The occurrence probability of events due to large energy depositions in a device - like those commonly referred to as single event effects (SEE) – is usually expressed by means of the cross section as a function of LET – or mass electronic stopping power or mass restricted energy loss - of the device material (e.g., see Sects. 11.4-11.4.9 of [Leroy and Rancoita (2016)] and references therein).

For particles impinging perpendicularly to the device front face, the functional form for expressing the SEE cross section for a device is commonly provided by the Weibull function. Such a cross section is obtained using measurements with uniform monodirectional particle fluences. The distribution of particle paths inside the device is expected and is found to follow that expressed by Eq. (1) of [Luke and Buehler (1998)], as discussed in [ECSS-E-HB-10-12A] and [ECSS‐E‐ST‐10‐12C].

The current calculator allows one to determine the equivalent SEE cross section when the same device is exposed to isotropically distributed particles like, for instance, to cosmic rays in space missions. The equivalent cross section is obtained by means of a GEANT4 simulation.

The following link allows one to access to the determination of the device cross section due to a large energy deposition (e.g., SEE cross section) caused by isotropically distributed particles:

- Determination of the cross section due to a large energy deposition (e.g., SEE cross section) of a device exposed to an isotropic particles field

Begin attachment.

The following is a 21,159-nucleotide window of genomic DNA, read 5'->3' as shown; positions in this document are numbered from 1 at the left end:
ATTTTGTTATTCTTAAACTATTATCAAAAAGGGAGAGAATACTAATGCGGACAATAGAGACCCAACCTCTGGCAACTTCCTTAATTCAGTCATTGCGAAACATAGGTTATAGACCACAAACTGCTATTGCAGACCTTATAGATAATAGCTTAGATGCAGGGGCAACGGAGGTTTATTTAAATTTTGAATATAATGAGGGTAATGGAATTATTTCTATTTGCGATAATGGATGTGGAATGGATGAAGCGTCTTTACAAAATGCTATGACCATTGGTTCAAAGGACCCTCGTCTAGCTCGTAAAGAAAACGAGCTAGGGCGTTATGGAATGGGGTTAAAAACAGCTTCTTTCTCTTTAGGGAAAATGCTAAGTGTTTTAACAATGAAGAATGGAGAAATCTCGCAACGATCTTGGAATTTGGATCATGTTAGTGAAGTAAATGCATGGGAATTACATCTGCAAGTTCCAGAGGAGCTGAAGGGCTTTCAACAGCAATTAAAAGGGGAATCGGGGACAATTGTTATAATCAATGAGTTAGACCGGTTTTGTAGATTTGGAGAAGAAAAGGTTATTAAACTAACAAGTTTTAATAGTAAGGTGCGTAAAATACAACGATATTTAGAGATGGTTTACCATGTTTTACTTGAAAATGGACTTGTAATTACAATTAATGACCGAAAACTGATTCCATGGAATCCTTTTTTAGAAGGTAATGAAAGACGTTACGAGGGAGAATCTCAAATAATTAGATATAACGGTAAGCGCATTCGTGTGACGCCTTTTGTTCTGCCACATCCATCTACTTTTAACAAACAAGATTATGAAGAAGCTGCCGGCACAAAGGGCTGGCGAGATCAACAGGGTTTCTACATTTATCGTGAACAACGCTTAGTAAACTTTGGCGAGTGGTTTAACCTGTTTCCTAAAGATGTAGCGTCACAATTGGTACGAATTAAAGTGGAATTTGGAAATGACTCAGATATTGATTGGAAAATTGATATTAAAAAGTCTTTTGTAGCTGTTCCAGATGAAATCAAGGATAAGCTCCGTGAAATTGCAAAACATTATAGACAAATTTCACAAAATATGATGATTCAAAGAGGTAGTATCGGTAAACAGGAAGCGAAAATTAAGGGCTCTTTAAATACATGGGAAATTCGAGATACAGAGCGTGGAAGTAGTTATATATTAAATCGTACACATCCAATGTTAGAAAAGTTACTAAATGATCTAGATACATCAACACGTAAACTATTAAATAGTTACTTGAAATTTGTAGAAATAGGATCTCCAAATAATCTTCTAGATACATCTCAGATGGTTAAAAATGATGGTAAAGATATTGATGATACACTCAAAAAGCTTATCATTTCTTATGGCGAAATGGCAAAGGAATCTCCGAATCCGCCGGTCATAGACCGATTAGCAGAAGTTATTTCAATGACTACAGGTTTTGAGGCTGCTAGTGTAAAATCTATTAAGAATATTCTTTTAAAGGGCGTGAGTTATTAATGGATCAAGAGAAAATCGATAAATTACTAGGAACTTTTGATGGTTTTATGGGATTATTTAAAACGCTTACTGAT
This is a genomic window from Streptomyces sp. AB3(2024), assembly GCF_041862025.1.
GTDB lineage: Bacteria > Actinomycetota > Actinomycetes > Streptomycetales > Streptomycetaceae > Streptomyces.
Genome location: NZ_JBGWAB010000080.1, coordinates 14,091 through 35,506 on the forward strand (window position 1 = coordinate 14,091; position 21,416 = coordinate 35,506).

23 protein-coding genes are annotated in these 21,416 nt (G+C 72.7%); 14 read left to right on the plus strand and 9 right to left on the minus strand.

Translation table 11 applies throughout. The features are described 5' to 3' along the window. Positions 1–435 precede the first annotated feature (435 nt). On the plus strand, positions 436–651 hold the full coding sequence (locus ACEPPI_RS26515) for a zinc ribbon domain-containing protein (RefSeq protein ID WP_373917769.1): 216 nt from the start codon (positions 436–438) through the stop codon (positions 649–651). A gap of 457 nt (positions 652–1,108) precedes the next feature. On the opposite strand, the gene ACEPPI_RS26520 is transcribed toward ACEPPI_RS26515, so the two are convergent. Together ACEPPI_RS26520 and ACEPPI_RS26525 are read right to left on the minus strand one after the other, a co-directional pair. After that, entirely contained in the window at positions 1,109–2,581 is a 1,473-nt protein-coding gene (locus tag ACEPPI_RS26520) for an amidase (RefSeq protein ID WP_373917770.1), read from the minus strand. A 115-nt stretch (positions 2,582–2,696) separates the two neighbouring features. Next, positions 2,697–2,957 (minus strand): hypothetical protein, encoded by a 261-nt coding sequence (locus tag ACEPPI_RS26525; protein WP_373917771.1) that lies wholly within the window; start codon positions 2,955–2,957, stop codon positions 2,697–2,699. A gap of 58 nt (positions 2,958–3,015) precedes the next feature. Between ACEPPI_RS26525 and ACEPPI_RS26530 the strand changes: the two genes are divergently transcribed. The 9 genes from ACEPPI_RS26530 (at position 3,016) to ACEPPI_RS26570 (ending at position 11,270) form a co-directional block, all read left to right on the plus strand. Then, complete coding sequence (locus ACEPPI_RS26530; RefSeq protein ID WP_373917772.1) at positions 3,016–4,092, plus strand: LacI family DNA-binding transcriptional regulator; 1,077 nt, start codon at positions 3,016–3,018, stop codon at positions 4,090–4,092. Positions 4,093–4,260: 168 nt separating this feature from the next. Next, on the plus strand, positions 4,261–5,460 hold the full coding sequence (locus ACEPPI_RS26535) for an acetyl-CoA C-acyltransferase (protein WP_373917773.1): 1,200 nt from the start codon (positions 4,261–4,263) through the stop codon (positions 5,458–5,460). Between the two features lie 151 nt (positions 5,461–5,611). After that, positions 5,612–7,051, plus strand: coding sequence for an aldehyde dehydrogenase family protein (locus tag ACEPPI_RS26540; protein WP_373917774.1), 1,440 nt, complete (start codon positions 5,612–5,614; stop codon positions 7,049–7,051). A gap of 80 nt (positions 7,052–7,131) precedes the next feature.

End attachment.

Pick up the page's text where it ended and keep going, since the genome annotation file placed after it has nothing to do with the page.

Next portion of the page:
How to use the present calculator for SEE cross section for isotropic particles fields

This tool allows one to determine the SEE cross section for devices exposed to isotropically distributed particle from a SEE cross section expressed by a Weibull function obtained using measurements with perpendicularly impinging particles on device front face.

The input parameters and options for the tool are described below. When the input form has been completed, pressing the "CALCULATE" button will start the calculation and open the "Results" page (allow for pop-up in your browser settings). The result page will be also linked at the bottom of the calculator page.

 

Input Parameters:

- Device dimensions
- SEE cross section (Weibull function parameters)

Device dimension

The user has to set the device dimensions: heigh (h), width (b) and depth (t) in μm. See the following figure for target device geometry.

 

joomla green 

SEE cross section

This section define parameters that are included in the Weibull function:

weibull

where x is the stopping power (or the restricted energy loss) in MeV cm2 mg-1A is the saturation cross section, x0 is the stopping power (or LET) threshold parameter, PW is the width parameter and s is a dimensionless exponent.

 

Result

The result page contains the probability (and integral probability) as a function of the traversed path inside the device. The input cross section as function of the stopping power (or LET) plotted along with the calculated isotropic cross section. The table reports the isotropic cross section values as a function of the stopping power.

This data file can be downloaded by means of the link at the top of the table and, eventually, used as input file for other sr-niel web-calculators.

 

Bibliography

[Luke et Buehler (1998)] K.L. Luke and M.G. Buehler, "An exact, closed-form expression of the integral chord-length distribution for the calculation of single-event upsets induced by cosmic rays", J. Appl. Phys. 64 (1988), 5132; https://doi.org/10.1063/1.342420

[ECSS-E-HB-10-12A] European Cooperation for Space Standardization, "Calculation of radiation and its effects and margin policy handbook", 17 December 2010.

[ECSS-E-ST-10-12C] European Cooperation for Space Standardization, "Methods for the calculation of radiation received and its effects, and a policy for design margins", 15 November 2008.